Most contemporary scientific understandings, such as those one finds in modern neuroscience, are expressions of property dualism, which is arguably a variation on materialism. In this sense, substance dualism is the strongest expression of dualism writ-large, since it asserts a fundamental difference between the material (body) and the spiritual (mind and/or soul).

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According to the concept of mind-body dualism, our minds possess an aspect that is nonmaterial aside from the physical. This aspect is the spiritual dimension that includes our consciousness, thought processes, knowledge etc. Thus, in dualism, the mental and the physical are both real.

Various types of dualism exist: substance, property, and predicate dualism. 

Substance dualism posits that the mental can exist outside of the body. That is, the mental and the physical are two totally separate entities. For instance, intensive studies on the brain may not lead to a complete understanding of the functioning of the mind. A substance is characterized by its properties. A substance owns its properties.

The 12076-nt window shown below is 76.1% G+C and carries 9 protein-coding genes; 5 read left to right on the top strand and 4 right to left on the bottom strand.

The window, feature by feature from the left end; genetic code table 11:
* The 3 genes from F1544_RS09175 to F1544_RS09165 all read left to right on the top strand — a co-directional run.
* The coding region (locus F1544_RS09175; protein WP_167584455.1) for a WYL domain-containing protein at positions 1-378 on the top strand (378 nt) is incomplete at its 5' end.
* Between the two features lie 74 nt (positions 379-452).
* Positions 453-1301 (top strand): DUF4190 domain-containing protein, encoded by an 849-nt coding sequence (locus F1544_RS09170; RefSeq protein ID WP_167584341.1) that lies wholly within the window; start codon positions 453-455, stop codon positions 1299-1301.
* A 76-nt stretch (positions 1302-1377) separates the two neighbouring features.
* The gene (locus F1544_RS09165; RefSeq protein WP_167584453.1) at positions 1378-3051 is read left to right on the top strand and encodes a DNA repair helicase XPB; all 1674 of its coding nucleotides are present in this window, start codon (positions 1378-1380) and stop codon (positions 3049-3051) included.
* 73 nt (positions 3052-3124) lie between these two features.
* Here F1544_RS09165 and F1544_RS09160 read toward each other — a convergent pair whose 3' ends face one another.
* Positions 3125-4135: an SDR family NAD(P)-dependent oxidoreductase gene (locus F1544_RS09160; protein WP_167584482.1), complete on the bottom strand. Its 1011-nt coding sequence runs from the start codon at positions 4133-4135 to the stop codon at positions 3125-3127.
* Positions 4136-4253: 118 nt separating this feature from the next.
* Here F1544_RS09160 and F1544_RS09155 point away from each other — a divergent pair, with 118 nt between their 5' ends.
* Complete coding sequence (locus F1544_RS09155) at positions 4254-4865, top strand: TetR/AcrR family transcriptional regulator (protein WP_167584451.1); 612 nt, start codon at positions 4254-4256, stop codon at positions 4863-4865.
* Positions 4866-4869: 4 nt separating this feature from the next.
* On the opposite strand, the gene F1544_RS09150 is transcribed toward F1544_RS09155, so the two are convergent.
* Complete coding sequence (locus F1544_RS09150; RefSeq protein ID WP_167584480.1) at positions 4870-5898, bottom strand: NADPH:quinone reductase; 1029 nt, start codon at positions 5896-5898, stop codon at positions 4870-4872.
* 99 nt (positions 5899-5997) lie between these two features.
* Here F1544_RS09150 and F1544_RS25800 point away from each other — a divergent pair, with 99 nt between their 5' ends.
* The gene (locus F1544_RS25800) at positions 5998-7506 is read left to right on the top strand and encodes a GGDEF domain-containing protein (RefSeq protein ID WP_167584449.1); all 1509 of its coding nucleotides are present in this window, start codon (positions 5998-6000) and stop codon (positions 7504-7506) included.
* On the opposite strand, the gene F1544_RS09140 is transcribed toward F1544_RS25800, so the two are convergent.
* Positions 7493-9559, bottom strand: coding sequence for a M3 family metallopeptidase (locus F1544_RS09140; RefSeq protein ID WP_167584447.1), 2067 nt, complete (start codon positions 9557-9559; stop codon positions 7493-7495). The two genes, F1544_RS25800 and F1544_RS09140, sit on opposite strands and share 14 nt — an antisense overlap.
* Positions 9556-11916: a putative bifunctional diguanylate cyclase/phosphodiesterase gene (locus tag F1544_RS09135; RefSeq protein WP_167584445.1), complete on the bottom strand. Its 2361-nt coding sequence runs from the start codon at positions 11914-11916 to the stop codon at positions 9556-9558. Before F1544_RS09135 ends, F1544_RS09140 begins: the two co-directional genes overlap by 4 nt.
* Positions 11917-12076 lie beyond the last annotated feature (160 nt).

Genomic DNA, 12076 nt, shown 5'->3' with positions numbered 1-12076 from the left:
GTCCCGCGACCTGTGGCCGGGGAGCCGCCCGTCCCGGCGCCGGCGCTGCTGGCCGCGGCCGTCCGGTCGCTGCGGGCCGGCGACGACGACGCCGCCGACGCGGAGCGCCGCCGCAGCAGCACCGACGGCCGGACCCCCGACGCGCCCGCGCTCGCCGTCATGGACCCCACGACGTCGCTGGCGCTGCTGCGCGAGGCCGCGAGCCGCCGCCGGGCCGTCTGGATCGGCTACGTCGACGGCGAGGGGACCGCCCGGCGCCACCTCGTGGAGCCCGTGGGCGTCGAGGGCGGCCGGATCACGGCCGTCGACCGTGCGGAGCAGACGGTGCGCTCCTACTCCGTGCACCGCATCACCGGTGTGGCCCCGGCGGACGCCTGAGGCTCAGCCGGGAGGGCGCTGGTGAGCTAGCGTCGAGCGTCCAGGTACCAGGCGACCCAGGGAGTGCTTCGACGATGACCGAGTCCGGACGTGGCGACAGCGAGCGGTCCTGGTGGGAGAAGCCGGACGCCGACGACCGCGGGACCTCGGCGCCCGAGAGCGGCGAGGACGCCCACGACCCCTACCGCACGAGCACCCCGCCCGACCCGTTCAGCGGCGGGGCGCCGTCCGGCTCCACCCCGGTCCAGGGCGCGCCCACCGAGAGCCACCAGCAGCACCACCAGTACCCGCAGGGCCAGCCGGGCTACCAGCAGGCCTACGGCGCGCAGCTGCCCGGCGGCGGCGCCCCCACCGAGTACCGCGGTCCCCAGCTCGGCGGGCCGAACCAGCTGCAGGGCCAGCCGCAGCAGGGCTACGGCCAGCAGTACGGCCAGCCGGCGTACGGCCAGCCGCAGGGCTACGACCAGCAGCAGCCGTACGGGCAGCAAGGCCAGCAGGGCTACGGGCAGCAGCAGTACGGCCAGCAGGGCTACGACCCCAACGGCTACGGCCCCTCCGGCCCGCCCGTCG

Property dualism, on the other hand, posits that there exists only one kind of substance with different properties. For instance, a substance such as a brain has two different properties: physical and mental. Thus, in order to understand these properties, one simply has to study the brain.